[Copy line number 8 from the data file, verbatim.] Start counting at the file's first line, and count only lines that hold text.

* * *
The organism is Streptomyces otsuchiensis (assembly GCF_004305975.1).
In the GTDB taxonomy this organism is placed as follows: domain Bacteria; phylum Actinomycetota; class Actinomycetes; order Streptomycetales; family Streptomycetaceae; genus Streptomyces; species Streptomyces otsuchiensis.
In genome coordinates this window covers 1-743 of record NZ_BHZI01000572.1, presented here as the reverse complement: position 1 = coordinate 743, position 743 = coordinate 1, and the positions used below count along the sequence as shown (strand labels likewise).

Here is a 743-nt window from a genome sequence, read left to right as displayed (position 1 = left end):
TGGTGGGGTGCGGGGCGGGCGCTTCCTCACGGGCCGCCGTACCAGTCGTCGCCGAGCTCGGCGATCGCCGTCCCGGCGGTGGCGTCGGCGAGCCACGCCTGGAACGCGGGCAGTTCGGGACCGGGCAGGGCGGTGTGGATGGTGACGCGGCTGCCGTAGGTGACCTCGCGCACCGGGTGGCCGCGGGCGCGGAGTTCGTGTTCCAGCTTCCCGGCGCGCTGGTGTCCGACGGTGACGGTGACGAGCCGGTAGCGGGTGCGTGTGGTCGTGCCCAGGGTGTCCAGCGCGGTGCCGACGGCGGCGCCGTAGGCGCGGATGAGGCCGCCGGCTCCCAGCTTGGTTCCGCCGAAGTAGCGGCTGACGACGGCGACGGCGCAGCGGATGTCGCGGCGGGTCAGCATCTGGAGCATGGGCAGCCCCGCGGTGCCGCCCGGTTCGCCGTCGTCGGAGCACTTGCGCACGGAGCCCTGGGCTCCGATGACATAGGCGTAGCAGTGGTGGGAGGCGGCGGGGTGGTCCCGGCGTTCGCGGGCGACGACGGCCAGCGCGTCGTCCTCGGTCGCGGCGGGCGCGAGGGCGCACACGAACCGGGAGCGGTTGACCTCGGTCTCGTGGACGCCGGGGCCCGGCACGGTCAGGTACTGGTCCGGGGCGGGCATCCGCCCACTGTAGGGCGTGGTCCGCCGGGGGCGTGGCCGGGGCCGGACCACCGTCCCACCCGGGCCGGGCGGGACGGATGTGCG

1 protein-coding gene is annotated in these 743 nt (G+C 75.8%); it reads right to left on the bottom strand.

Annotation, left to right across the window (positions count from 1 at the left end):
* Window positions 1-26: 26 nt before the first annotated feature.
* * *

* Window positions 1-26: 26 nt before the first annotated feature.